A Parent’s Perspective: Take It From Your New Bestie, You Can’t Do Everything

elizabeth hill family

By Elizabeth Hill:

Elizabeth Hill is a freelance writer, encourager, and humorist who resides with her husband and four children in central Montana. You can read more of her musings, eureka moments, and the hilarious events that mark her days with joy at elizabeth-hill.medium.com or find The Part I Love on Facebook.

Every family with a special needs child has most likely had a cringey moment in public. Staring? Check. Random guy giving our child in a wheelchair a five-dollar bill and walking away? Weird, but true.

Our three typically developing children (TDC) laugh and take it all in stride. Being the sibling to a special needs child (SNC) has its rewards and challenges. In general, siblings of an SNC are deeply empathetic and aware of those around them. They are also sensitive to imbalances of attention to their needs in comparison to the attention their sibling requires.

This article is not intended to be guilt-inducing, but to offer helpful suggestions so all members of the family have their needs addressed. Note I did not say all members of the family have their needs met. As human beings and as parents, it is physically, emotionally, and logistically impossible for you to meet every need of each member of your family.

Can you identify and address them? Absolutely.

Can you find ways for others to assist you to meet those needs? Yep.

Can you prioritize the needs and focus on the one that is most needful? Uh-huh.

Is it your responsibility to meet every one of them? Impossible.


We all know that time is a scarce resource for special needs parents, so make the best use of the time that you have. Can you include your TDC in errands, business trips or hobbies? Can you regularly schedule dates with your TDC? Putting our SNC to bed as early as possible gives us some golden one-on-one time with our other children. Whether you divide and conquer, or combine time with both parents, make one-on-one time a priority by putting it in your calendar just like any other appointment.


Some parents find an activity or hobby that is shared with just them and their TDC: a TV show that you regularly watch together, a community event, an extracurricular activity or sport that is theirs alone, etc. Whether it’s with you or on their own, fostering an identity outside being a sibling of an SNC is crucial.


Every human being wants to be SEEN; it is important to recognize and value individual needs, contributions, and interests. Be honest about the disparities and ask, “What is one thing that we could work on as a family to make it better?” We are also clear in our communication with medical and school staff that we don’t center our family around our child’s disability.  Sometimes therapy or follow-up at home will be less than they would like because she is one member of a family. We can’t do all the things for her all the time, so we just do our best and know that it’s good enough for now.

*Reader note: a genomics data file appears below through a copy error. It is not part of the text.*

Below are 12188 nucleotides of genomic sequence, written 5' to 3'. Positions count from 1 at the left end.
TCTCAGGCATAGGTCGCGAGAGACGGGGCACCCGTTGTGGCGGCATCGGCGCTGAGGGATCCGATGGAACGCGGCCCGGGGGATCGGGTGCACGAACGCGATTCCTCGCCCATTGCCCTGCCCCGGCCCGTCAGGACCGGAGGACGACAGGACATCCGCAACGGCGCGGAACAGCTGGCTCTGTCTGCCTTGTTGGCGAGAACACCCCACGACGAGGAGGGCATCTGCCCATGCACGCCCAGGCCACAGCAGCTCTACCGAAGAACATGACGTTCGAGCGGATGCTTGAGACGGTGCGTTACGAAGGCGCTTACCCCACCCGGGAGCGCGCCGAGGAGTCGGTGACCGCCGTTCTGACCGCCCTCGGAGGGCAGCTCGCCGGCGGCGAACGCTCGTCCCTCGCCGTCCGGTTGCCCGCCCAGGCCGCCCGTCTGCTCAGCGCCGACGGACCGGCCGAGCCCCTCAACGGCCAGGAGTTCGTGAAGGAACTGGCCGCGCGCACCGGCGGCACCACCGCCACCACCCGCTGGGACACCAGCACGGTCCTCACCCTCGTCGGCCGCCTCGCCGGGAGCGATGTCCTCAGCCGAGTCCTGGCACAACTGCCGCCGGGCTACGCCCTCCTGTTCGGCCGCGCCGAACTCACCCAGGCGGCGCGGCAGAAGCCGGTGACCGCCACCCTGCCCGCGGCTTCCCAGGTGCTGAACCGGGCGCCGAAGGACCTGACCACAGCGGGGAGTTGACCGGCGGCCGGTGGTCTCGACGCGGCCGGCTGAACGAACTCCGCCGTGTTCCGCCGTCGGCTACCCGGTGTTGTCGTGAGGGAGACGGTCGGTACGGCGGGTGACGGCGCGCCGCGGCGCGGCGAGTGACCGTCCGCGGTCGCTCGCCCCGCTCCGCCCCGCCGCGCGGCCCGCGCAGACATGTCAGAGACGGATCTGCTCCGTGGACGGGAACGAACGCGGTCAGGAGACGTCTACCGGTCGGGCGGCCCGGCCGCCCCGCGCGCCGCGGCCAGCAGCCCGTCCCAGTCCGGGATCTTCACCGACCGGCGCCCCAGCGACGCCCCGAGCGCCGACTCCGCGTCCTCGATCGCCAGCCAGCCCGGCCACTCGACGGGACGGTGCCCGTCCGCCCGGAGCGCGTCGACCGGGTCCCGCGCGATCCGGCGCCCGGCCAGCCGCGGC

I’ve noticed that the families struggling the most don’t have circles of security around them (extended family, church support, community resources, or trusted friends) to offer respite care. Typically developing siblings are sometimes the best caregivers, but be aware of their needs. Ask if they are willing/available to help and give them guaranteed “time off.” Actively seeking out people and community resources to fill in the gaps is worth every minute of your time.

Now, I’m going to pretend that you and I are besties and that you don’t have personal space issues and we are sitting knee to knee and I am holding your hand in mine, looking you in the eye and saying:

Your best is enough. Your best efforts are fluid and vary depending on many things, but they are enough. You are doing a far better job than you give yourself credit for. Trying and trying again is a sign of success.

Remember: as a human being and as a parent, it is physically, emotionally, and logistically impossible for you to meet every need of each member of your family. Just be aware of them and work together with those around you to address and meet the most important needs.


Applaud when you get it right.

Fail and apologize when you don’t.

And try again.

You are running a marathon, not a sprint, so be patient with yourself and don’t give up. We’re all running the race alongside of you and we are cheering you on.


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The views and opinions expressed in this article are the author’s and do not necessarily reflect the official policy or position of the Montana Family to Family Health Information Center, the Rural Institute for Inclusive Communities, or the University of Montana.